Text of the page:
The long walk to nowhere
The cheap sound system crackles to life, a shrill, distorted voice piercing the Saturday morning air.
“Comrades, we must not march yet. There are five more buses coming.”
We wait, like untold thousands have waited before us at this square, for another hour, but the buses do not arrive. They never do. Then we march, a thin, mostly red-shirted trail of 500-odd people (although the media will later report us as 2 000 strong), through the streets of Cape Town and towards parliament. The path is lined with riot police whose listlessness matches that of more than a few of the protestors. There’s a sense of dull resignation to the proceedings. A troubling tokenism. The most enthusiastic participants are the white academics – mostly European and American – who run up and down along the sidelines of the march, tirelessly photographing the proceedings and stopping now and then to make important calls.
When we arrive at parliament the gates are closed, as they always are on a Saturday. Undeterred, one of the leaders reads aloud our memorandum, with its modest demands and rousing conclusion, and then passes it through the closed gates to a minor official who promises to leave it on the desk of the appropriate member of staff for perusal on Monday morning. Most of us will never see the contents of the memorandum; fewer still will have had a say in them.
The symbolic task now accomplished, we gather around the self-appointed vanguard of professional socialists for more speeches. A man dressed like Trotsky – with a beard to match – talks about material conditions and the means of production. Whenever the audience grows restless or an awkward silence descends, a cry and response of “Amandla! Awethu!” is delivered to lift our flagging spirits. More speeches follow, including an angry screed (mostly inaudible through the megaphone) and a message of solidarity from a union leader who drives a BMW.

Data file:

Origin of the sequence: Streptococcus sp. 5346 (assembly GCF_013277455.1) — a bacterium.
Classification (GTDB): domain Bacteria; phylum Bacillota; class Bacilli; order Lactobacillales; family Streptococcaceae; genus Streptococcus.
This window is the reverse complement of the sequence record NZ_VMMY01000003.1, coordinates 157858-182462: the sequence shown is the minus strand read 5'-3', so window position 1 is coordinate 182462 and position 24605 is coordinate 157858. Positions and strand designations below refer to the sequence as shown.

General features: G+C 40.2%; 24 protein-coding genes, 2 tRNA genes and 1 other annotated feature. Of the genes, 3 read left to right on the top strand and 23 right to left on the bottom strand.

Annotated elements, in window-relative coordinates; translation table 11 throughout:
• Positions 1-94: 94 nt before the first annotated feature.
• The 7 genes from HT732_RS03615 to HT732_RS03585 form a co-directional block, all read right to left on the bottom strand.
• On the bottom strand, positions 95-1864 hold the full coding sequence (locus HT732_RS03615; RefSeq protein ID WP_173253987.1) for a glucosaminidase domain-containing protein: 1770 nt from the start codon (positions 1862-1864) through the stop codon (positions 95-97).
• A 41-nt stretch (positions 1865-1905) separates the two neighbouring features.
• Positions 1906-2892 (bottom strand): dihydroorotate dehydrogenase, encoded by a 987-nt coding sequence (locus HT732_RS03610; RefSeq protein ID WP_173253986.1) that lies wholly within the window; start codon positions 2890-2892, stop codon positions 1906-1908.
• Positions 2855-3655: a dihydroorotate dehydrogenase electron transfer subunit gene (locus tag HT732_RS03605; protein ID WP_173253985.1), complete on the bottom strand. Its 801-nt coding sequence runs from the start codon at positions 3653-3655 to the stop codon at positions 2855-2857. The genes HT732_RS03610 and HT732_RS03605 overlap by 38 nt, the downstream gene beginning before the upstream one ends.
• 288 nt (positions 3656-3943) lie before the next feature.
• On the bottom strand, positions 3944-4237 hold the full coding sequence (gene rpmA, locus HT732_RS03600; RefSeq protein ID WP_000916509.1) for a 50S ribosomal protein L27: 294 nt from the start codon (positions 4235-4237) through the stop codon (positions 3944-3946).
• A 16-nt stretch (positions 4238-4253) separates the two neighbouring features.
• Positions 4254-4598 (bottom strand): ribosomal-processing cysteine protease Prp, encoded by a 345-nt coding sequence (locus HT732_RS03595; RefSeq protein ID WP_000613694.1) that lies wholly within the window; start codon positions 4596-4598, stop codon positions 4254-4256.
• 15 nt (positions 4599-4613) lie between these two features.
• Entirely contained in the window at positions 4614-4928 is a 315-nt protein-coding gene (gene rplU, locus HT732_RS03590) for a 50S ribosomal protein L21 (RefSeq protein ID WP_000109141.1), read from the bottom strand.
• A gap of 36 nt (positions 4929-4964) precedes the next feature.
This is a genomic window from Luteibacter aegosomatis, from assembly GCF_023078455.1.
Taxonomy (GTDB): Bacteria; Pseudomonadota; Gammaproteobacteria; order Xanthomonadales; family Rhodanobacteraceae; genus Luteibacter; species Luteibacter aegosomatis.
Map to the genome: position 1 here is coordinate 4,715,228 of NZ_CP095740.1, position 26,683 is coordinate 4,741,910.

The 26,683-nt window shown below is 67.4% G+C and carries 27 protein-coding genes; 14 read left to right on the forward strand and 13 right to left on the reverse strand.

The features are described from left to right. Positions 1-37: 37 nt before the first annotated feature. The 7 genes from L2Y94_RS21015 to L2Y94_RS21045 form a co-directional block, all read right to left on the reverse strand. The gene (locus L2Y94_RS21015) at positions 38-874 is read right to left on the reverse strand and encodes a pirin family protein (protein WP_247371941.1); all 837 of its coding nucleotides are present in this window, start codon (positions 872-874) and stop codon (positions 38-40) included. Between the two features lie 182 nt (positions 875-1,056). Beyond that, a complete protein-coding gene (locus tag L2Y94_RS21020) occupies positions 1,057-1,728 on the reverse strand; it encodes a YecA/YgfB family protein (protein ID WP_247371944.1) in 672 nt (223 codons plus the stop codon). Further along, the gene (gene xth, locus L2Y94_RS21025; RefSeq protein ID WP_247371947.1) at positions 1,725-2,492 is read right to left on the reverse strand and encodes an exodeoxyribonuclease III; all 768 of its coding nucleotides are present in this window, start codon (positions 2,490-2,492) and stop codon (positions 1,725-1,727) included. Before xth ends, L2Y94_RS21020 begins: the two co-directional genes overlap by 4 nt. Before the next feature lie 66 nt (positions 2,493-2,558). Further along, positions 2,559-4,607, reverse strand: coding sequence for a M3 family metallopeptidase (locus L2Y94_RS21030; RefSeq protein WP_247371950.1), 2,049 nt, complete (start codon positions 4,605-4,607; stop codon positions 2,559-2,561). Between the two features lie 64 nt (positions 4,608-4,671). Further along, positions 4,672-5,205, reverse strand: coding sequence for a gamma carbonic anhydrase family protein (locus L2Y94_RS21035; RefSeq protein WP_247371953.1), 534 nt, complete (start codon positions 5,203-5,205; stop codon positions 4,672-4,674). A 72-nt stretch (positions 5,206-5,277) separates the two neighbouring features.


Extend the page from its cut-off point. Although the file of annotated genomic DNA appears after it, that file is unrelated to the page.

By mid-afternoon, it’s time to head back home. The weather-worn banners and cardboard signs are packed away and, after a couple of final aluta continua‘s, the buses begin their long drive down the highway while the sunburned Europeans and Americans dissipate into the city to seek out open bars and restaurants.
Interlude: a leisurely stroll in no specific direction
A few months later, a group of largely white middle-class activists will march a similar route to protest against Monsanto. Their banners and costumes will be more colourful and the speeches will sound less like The Communist Manifesto and more like an Alex Jones radio show about secret cabals and Jacque Fresco and the Freeman Movement. Have you seen Zeitgeist? The gathering has the atmosphere of a Waldorf School reunion or an Afrika Burn fundraiser; some reminisce fondly about Occupy Chapman’s Peak. Words like ‘peace’, ‘pacifism’ and ‘we are all one’ are liberally employed. Here there are no academics along the sidelines, although there are a lot more photographers.
Pacing in circles
With a few exceptions (most notably the recent Marikana settlement), this is the tone of activism and ‘radical’ politics in Cape Town in 2013.
On the one hand, there are the unimaginative protests led by the usual Leftist suspects: a small gaggle of aging Trotskyist, Marxist-Leninist or, more often, vaguely socially democratic organizations. Donor money is used to bus in the poors and to pay for t-shirts and sound system rental. A tedious, obedient march towards closed gates, peppered with rhetorical and oftentimes grandiose speeches. The specialist organizing clique behind these marches, who write all the memorandums, also analyze the underlying issues in their publications, spilling copious ink on discussions of how many radical possibilities can dance on the head of a tripartite alliance in-between reviews of the latest Žižek book on Hegel and odes to the Bolivarian Revolution (did you know that Chavez once quoted Kropotkin?) These professionals are also the arbiters of legitimacy: for the most part they determine whose voice is to be heard and which issues are worth focusing on. Everything else is at best petit-bourgeois irrelevance, at worst counter-revolutionary.